OK, that got away from me a bit.

The point is, you don’t need a checklist. When you’re asked to review, it’s because someone wants to learn from your particular experiences, so just share what you know and don’t worry about getting every nitty-gritty detail of the submission in perfect compliance with the standards. If you know and care about documentation, then pay attention to the documentation. Then the submitter will learn how to do documentation correctly, and when he reviews someone else he’ll correct them, and over time the whole team will be doing documentation better. You can change the world with one review, just not in the way you think.


What I can do is add some hyperlinks from the code review themes list to concrete docs on how things are done (for example, to the Python and C++ code and doc style guide pages).

(The Workflow page was one of the first things I assembled for LSST [I needed to figure out how to make contributions myself!], and so there wasn’t much supporting documentation. Now that we’re building up a constellation of topics, it is a good idea to make sure I/we are making appropriate links and de-duplicating content to make an effective information architecture.)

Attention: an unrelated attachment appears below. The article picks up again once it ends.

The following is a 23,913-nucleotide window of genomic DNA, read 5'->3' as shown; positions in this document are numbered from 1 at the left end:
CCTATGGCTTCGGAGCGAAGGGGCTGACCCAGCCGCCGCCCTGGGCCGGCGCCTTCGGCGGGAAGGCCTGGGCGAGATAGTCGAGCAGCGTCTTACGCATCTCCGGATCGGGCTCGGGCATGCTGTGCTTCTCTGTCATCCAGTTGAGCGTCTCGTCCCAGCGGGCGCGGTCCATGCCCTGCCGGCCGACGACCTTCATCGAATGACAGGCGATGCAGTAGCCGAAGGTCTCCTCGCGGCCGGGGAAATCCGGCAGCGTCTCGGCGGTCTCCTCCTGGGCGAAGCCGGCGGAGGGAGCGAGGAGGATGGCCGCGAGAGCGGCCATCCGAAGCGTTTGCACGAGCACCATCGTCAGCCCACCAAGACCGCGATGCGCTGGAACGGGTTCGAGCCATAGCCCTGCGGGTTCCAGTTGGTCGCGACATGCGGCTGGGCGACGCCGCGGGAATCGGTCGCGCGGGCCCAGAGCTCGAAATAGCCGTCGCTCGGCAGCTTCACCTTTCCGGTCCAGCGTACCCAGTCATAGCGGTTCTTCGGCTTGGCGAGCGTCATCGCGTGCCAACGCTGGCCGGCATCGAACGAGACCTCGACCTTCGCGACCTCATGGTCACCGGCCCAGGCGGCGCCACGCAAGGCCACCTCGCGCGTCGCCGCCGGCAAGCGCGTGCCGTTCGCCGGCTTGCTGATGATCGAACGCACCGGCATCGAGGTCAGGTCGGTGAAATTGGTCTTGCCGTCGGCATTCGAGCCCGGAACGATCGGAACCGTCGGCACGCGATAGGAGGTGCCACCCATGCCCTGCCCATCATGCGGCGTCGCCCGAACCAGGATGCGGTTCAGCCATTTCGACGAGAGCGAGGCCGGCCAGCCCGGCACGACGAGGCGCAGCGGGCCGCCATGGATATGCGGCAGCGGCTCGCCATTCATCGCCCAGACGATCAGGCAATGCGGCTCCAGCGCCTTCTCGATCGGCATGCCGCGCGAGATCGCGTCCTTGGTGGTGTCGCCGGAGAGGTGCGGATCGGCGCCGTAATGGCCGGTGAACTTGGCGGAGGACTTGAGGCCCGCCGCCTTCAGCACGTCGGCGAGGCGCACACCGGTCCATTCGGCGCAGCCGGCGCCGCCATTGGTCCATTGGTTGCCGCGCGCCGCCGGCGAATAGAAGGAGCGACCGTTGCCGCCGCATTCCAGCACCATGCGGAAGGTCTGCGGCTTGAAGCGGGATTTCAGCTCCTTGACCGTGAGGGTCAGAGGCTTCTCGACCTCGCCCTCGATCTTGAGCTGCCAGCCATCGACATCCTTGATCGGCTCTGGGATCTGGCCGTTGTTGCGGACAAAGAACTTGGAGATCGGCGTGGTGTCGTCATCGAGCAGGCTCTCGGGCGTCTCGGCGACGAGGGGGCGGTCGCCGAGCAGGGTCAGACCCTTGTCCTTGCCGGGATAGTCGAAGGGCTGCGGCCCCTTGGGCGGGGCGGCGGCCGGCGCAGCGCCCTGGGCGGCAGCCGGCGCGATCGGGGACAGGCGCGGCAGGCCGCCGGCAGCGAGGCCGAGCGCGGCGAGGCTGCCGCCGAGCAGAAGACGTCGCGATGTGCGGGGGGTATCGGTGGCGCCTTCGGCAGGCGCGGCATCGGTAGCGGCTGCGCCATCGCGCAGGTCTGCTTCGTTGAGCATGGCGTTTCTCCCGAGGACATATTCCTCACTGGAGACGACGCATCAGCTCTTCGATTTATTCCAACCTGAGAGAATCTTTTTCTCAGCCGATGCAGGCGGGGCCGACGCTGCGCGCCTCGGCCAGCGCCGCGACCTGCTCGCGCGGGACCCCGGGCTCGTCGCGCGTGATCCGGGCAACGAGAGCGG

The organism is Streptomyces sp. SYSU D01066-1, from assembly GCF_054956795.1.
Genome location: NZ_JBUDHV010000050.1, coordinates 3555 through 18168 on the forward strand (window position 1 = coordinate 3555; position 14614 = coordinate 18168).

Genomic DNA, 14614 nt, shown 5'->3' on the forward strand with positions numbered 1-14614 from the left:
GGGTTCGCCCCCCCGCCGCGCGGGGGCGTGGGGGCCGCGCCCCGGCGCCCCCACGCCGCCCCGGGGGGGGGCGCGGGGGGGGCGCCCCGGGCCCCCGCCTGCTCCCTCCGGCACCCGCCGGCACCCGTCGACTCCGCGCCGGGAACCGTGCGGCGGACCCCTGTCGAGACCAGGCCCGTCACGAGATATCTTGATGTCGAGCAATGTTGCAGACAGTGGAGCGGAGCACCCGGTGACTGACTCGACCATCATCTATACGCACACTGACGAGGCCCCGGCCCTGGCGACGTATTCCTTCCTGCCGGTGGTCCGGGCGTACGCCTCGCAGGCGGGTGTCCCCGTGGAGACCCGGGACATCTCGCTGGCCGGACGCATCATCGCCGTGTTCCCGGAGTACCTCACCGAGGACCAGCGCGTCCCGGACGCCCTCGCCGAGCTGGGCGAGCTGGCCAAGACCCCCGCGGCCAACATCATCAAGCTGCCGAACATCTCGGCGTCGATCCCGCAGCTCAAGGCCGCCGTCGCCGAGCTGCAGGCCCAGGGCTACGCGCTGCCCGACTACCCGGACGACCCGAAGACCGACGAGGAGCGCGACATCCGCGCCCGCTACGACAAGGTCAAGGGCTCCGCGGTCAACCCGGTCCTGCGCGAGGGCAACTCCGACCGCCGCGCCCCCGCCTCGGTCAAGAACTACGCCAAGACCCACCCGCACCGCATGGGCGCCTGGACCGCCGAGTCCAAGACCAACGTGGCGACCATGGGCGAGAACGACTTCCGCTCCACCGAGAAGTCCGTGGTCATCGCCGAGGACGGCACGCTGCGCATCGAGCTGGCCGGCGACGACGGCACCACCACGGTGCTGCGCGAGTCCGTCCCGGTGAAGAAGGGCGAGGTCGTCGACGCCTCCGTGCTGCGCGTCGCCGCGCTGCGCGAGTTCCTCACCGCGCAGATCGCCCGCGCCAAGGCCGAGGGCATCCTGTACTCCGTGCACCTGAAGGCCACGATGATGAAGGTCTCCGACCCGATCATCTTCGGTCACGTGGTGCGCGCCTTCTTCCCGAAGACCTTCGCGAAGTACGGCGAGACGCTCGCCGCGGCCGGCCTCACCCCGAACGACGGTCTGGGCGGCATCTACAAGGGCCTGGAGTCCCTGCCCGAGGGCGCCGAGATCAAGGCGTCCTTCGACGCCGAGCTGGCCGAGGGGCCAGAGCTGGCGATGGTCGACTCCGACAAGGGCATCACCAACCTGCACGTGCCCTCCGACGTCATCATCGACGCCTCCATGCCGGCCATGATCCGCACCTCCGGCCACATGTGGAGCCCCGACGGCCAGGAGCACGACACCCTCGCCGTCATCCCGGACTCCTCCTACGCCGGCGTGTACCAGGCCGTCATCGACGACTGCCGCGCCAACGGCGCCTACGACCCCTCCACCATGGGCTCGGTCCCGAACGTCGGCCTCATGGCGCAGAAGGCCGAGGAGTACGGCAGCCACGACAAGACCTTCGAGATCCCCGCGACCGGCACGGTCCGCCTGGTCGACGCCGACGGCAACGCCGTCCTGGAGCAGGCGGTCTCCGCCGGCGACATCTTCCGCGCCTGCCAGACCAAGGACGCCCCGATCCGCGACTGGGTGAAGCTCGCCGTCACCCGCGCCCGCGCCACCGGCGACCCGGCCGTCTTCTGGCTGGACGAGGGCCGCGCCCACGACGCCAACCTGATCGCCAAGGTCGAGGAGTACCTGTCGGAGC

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I like the suggestion by @timj about having two reviewers (and I already often assign multiple reviewers if the code changes are big). But perhaps it would be good practice to have one of them chosen and one assigned automatically at random (by the system) to ensure varied comments? It is hard to pick at random by hand without introducing some form of bias :slight_smile:


It’s hard to pick at random by machine too, because people have schedules the machine doesn’t know about.

While I’m sure having two assigned reviewers would improve the code quality, I’m not sure I would like to be involved in twice as many reviews as I currently am. And I suspect that at least some code is already getting two (or more!) reviewers because, in addition to the regularly scheduled reviewer, there are people who follow every PR and sometimes comment even when they’re not the reviewer.